Bill reflects on his experience with Opus Dei. I also attended last night's evening of recollection in Houston and, as always, I enjoyed it immensely. I have been greatly impressed by the caliber of the men involved with the Work, and most especially the priests. I also find a great appeal in the teachings of St. Josemaria Escriva -- though these teachings are nothing new! They are the teachings of the Church, especially as underscored recently by the Second Vatican Council (e.g. Lumen Gentium), but I believe St. Josemaria's message is one that our modern world desperately needs to hear and hear again.

We are ordinary folk, and yet every one of us is called to be a saint. God wants all of us! But how is this accomplished in us? Be a saint in your work! Our daily work, in our jobs and in our families, should be a fit offering of God; if it's something we can offer to Him, then our work is holy. I always try to focus on my individual relationships and conversations of the day. How simple they are, yet God is present even in that connection if you only look and are aware. Everything we do in our day is carried out in the presence of God. He is never far from us, so we should never lose hope! God is always making His presence known to us... And yet we must talk about being realistic in our spiritual growth. It's not easy, and we have many things that distract us... many failings... but God, in His grace, gives us what we need to turn things around and to live with Him.
Do not become alarmed or discouraged to discover that you have failings - and such failings! Struggle to uproot them. And as you do so, be convinced that it is even a good thing to be aware of all those weaknesses, for otherwise you would be proud. And pride separates us from God.

-St. Josemaria Escriva, from The Forge #181
I have also found great inspiration in the spirituality of the Order of Preachers (Dominicans), which I will write more about another time.

Tuesday, September 19, 2006

Yes, yes, exactly!
...She values especially the Greek and Latin languages in which wisdom itself is cloaked, as it were, in a vesture of gold...
from Veterum Sapientia by Pope John XXIII.

This is why I always prefer the original language, even when it is a challenge to process. Things carefully articulated and expressed in Latin just don't have the same effect in translation.

Sunday, September 17, 2006

10 Programming Languages

From eWeek: 10 Programming Languages You Should Learn Right Now.
1. PHP
2. C#
3. AJAX (Asynchronous JavaScript and XML)
4. JavaScript
5. Perl
6. C
7. Ruby and Ruby on Rails
8. Java
9. Python
10. VB.Net (Visual Basic .Net)
Garabandal: A Word to the Wise

So apparently a woman named Wendy Benedick had been organizing a charter trip for pilgrims to fly to Garabandal to be present for the alleged Miracle of Our Lady. Aside from the fact that the claims of Garabandal are highly questionable, there is absolutely no date given for the Miracle (and apparently it is only known by one of the supposed visionaries of Garabandal) other than that it would occur eight days after the preceding Warning. The information for the trip is noted on Sadie Jaramillo's website (emphasis mine):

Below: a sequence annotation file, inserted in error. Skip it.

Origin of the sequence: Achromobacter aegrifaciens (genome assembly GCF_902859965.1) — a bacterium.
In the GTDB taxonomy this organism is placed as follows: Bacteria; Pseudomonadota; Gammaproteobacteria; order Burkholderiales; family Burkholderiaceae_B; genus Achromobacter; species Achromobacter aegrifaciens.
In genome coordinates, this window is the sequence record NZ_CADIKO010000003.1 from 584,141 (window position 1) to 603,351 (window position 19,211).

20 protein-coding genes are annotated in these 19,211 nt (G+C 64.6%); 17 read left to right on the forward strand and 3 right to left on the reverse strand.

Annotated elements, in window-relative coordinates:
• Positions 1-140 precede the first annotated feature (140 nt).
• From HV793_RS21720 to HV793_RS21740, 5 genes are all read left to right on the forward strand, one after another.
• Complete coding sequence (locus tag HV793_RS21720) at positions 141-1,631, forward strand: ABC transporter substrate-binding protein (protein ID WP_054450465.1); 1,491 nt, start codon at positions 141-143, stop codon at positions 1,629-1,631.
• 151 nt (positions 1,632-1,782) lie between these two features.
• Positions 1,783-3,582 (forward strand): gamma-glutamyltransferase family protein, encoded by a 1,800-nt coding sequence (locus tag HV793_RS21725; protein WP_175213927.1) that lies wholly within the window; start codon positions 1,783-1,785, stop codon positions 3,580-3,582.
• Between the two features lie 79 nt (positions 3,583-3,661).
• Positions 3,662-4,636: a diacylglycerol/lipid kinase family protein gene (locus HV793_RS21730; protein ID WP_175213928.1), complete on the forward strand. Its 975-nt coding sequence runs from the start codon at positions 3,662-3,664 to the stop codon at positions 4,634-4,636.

Contact: Wendy Benedict(sic)-Pilgrimage Tours
Mail payments to Wendy Benedict (sic)...

Means of travel: A 470-seat 747-charter plane. Departure: JFK Airport, New York City, New York Arrival: Victoria or Bilboa, Spain. Date: (to be announced) In March, April or May based on the announcement by Conchita [one of the visionaries]. Cost: The price is $1,500.00 ($200.00 is non-refundable) per person from JFK to Spain (round trip). Cashier's check or money orders only (no personal checks). Other Necessities: It is recommended that you bring a sleeping bag, tent, and preserved food items as we will be camping at the foot of The Pines. Check back with this site at a later date for a recommended list of equipment. Also do not forget to have a current passport.

Please note!! - only Conchita knows the exact date of the Miracle. The Miracle will occur 8 days following Conchita's announcement. If people wait until the Warning occurs, they might not have enough time to make a booking on Wendy's flight or make any other travel arrangements. This is why those who are serious about being on this trip must call Wendy as soon as possible.
Well, it seems that some folks had enough faith in the claims of Garabandal to send their $1500 to Wendy Benedick in the hope of securing a place on this trip, without any real foreknowledge of when it was to occur. The plans turned sour when Wendy Benedick died in April of this year, and now a lot of these folks are in a dilly of a pickle trying to get their money back. Apparently she left absolutely no information concerning the charter trip she was organizing, and now all of the money is tied up in her estate, with all of the legal complications, struggles with creditors, and all the rest. There is a lesson to be learned here... but I can't quite put my finger on it!!